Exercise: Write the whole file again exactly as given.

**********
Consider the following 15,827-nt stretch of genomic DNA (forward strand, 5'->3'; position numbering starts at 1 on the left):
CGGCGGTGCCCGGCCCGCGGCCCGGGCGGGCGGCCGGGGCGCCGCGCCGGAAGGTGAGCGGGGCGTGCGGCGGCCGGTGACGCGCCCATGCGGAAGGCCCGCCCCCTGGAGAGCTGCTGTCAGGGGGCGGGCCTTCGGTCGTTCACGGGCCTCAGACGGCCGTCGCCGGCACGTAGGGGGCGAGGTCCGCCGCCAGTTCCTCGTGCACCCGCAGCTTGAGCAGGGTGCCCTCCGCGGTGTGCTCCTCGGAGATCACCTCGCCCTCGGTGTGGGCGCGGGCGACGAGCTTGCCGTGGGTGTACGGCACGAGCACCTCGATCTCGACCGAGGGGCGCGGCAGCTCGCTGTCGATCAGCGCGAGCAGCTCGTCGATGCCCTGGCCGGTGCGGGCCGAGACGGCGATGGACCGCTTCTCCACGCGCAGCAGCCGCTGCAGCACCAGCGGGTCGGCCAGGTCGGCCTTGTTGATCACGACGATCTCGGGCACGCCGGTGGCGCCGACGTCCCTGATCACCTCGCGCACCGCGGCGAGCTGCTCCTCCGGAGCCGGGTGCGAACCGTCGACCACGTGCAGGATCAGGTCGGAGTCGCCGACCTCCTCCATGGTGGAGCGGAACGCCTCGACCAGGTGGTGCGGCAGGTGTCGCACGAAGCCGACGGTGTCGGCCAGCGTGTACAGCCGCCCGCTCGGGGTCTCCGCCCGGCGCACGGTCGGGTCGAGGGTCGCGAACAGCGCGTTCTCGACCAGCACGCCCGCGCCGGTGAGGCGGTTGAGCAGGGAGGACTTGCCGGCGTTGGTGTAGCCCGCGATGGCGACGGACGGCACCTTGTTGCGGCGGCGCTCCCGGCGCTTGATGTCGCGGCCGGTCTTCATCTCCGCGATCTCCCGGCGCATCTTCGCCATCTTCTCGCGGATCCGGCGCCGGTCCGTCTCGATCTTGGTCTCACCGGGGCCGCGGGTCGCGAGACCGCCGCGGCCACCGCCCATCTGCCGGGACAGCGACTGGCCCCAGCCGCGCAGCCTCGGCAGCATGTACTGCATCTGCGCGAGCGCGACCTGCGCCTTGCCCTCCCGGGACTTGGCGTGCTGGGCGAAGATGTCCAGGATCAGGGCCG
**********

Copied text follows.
Consider the following 15,827-nt stretch of genomic DNA (forward strand, 5'->3'; position numbering starts at 1 on the left):
CGGCGGTGCCCGGCCCGCGGCCCGGGCGGGCGGCCGGGGCGCCGCGCCGGAAGGTGAGCGGGGCGTGCGGCGGCCGGTGACGCGCCCATGCGGAAGGCCCGCCCCCTGGAGAGCTGCTGTCAGGGGGCGGGCCTTCGGTCGTTCACGGGCCTCAGACGGCCGTCGCCGGCACGTAGGGGGCGAGGTCCGCCGCCAGTTCCTCGTGCACCCGCAGCTTGAGCAGGGTGCCCTCCGCGGTGTGCTCCTCGGAGATCACCTCGCCCTCGGTGTGGGCGCGGGCGACGAGCTTGCCGTGGGTGTACGGCACGAGCACCTCGATCTCGACCGAGGGGCGCGGCAGCTCGCTGTCGATCAGCGCGAGCAGCTCGTCGATGCCCTGGCCGGTGCGGGCCGAGACGGCGATGGACCGCTTCTCCACGCGCAGCAGCCGCTGCAGCACCAGCGGGTCGGCCAGGTCGGCCTTGTTGATCACGACGATCTCGGGCACGCCGGTGGCGCCGACGTCCCTGATCACCTCGCGCACCGCGGCGAGCTGCTCCTCCGGAGCCGGGTGCGAACCGTCGACCACGTGCAGGATCAGGTCGGAGTCGCCGACCTCCTCCATGGTGGAGCGGAACGCCTCGACCAGGTGGTGCGGCAGGTGTCGCACGAAGCCGACGGTGTCGGCCAGCGTGTACAGCCGCCCGCTCGGGGTCTCCGCCCGGCGCACGGTCGGGTCGAGGGTCGCGAACAGCGCGTTCTCGACCAGCACGCCCGCGCCGGTGAGGCGGTTGAGCAGGGAGGACTTGCCGGCGTTGGTGTAGCCCGCGATGGCGACGGACGGCACCTTGTTGCGGCGGCGCTCCCGGCGCTTGATGTCGCGGCCGGTCTTCATCTCCGCGATCTCCCGGCGCATCTTCGCCATCTTCTCGCGGATCCGGCGCCGGTCCGTCTCGATCTTGGTCTCACCGGGGCCGCGGGTCGCGAGACCGCCGCGGCCACCGCCCATCTGCCGGGACAGCGACTGGCCCCAGCCGCGCAGCCTCGGCAGCATGTACTGCATCTGCGCGAGCGCGACCTGCGCCTTGCCCTCCCGGGACTTGGCGTGCTGGGCGAAGATGTCCAGGATCAGGGCCG